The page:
16 . Exploratory Workshop on the Social Impacts of Robotics
with. Workers may be able to make use of more complex skills and perform a greater variety of tasks. For instance, they may be able to follow the assembly of a product from beginning to end and assume greater individ- ual responsibility for the quality of the result.
The human working environment can also be improved by segregating processes that create hazardous working conditions (such as heat or exposure to chemicals) from the section of the factory occupied by humans, and staffing them with robots. Furthermore, equipping a worker with a robot helper for strenuous activities not only eases job stress, but opens up employment opportuni- ties to those who have physical handicaps or other limitations.
which industry uses the technology. Many labor experts are concerned that some uses of robots will produce effects on the working environment that will not be so salutary. For example, some argue that one long-term ef- fect of robotics may be to “deskill” labor, re- quiring less ability on the part of humans as they are incorporated into a mechanized environment.
Some labor experts and others have also expressed concern that automation provides increased opportunities for employer surveil- lance of employees. Some unions also fear that automation could be used by employers to “downgrade” jobs that require working with automated systems, or that robots might be targeted to replace unionized jobs first.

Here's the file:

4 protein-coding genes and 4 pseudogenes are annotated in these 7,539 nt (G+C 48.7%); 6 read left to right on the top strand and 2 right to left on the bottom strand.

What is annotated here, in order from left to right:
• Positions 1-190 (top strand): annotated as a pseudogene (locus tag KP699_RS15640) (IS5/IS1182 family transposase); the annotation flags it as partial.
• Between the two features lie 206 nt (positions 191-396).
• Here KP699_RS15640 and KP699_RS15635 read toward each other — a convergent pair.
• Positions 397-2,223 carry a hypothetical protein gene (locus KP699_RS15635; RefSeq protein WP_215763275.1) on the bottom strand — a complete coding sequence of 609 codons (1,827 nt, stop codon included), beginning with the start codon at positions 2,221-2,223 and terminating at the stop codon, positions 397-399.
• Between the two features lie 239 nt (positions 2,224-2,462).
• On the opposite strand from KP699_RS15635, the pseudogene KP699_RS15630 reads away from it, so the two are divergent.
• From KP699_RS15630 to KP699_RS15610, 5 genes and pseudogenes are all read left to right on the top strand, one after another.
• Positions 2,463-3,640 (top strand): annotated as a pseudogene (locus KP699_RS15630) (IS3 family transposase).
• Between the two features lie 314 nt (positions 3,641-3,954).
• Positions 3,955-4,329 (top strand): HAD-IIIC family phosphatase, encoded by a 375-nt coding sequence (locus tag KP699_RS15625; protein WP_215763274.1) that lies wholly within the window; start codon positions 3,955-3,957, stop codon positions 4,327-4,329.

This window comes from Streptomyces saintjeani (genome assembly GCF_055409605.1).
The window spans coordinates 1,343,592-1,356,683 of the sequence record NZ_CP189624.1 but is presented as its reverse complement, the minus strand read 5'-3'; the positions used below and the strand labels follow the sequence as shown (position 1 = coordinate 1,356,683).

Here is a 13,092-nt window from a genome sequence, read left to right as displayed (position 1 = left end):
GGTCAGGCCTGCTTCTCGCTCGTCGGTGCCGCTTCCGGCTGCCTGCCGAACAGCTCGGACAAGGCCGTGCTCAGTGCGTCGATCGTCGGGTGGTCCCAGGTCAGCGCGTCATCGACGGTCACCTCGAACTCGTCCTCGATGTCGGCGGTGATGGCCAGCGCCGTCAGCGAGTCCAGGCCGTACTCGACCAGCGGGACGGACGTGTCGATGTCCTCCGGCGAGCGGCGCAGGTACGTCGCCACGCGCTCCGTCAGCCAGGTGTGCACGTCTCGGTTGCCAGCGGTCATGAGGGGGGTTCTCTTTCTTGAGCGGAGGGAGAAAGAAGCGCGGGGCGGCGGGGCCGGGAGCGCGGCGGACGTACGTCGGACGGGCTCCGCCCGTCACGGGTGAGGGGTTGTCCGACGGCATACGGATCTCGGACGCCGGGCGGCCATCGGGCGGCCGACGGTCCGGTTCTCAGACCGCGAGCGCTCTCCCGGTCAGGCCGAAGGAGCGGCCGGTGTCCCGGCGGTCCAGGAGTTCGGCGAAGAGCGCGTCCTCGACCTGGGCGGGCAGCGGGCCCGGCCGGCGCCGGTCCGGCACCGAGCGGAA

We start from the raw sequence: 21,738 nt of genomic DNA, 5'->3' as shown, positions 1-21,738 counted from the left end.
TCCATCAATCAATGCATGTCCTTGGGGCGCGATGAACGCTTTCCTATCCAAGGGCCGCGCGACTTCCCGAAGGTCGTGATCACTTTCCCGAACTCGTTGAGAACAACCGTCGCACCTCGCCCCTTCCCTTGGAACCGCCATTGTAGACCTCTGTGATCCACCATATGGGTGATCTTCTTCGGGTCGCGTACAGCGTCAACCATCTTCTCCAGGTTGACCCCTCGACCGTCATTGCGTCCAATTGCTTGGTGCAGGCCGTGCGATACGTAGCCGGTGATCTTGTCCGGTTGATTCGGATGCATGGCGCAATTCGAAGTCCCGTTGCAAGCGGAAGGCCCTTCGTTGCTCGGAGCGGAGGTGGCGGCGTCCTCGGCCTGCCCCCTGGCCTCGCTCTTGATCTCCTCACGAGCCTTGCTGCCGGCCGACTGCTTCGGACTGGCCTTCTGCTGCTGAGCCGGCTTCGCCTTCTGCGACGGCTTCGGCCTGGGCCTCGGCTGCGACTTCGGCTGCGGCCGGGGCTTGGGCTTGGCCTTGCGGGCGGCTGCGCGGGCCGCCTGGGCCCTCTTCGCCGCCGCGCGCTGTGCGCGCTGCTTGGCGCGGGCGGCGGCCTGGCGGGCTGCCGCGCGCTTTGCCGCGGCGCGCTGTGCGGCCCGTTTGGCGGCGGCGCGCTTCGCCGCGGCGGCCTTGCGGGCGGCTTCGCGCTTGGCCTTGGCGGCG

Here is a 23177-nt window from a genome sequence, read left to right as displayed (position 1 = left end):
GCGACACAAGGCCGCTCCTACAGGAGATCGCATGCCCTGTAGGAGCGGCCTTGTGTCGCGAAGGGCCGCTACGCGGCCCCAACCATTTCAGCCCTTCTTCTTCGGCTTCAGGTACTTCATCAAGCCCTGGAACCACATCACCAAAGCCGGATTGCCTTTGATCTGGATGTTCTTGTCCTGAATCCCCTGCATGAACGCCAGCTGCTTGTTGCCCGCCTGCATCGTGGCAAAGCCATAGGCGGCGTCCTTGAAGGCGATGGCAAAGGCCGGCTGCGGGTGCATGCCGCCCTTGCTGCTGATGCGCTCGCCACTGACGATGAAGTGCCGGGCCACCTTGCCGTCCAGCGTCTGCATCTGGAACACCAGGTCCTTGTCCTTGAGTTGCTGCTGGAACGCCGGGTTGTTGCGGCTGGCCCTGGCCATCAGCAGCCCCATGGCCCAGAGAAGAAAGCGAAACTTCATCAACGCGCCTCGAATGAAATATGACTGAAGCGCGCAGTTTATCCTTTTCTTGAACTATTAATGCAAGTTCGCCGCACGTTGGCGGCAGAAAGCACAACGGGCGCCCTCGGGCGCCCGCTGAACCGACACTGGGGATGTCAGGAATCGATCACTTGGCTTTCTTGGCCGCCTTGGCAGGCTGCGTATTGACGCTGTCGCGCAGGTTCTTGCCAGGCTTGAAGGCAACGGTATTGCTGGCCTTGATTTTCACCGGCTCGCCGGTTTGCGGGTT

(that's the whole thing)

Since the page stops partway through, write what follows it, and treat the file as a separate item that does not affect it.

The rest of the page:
Whether these benefits are realized de- pends, in part, on the particular ways in
Education and Training
A number of education and training issues are raised by robotics. Some of them will be addressed in the current OTA assessment of the impact of information technology on edu- cation, in the context of vocational education and industrial training.
According to the workshop participants, there is a shortage of trained technical ex- perts in the field of robotics. If there is to be any significant expansion in the pace of automation including robotics, many more computer scientists, engineers, software pro- gramers, and technicians will be needed in the next decade.
A shortage already exists in many fields of engineering and science. It seems to be par- ticularly critical in areas of computer soft- ware design and programing, according to findings of the recently released National In- formation System study by OTA (9). Hence, the issue is not peculiarly unique to robotics technology, at least in the case of very highly skilled jobs.
At the same time, the use of robots has already created some new technical jobs. A few programs have been started at the com- munity college level to train workers in robot installation, programing, and maintenance.
Some participants and observers sug- gested that there was a need for a more tech- nologically literate work force, one that has a basic understanding of technology and mathematics. In their view, improved tech- nological literacy would provide the follow- ing benefits:
To the extent that workers would be ex- pected to instruct, oversee the operation of, or repair robot units, they would need some basic understanding of com- puters and systems, both mechanical and electrical.
A technologically literate work force would be less likely to resist the intro- duction of robots and other automation technology.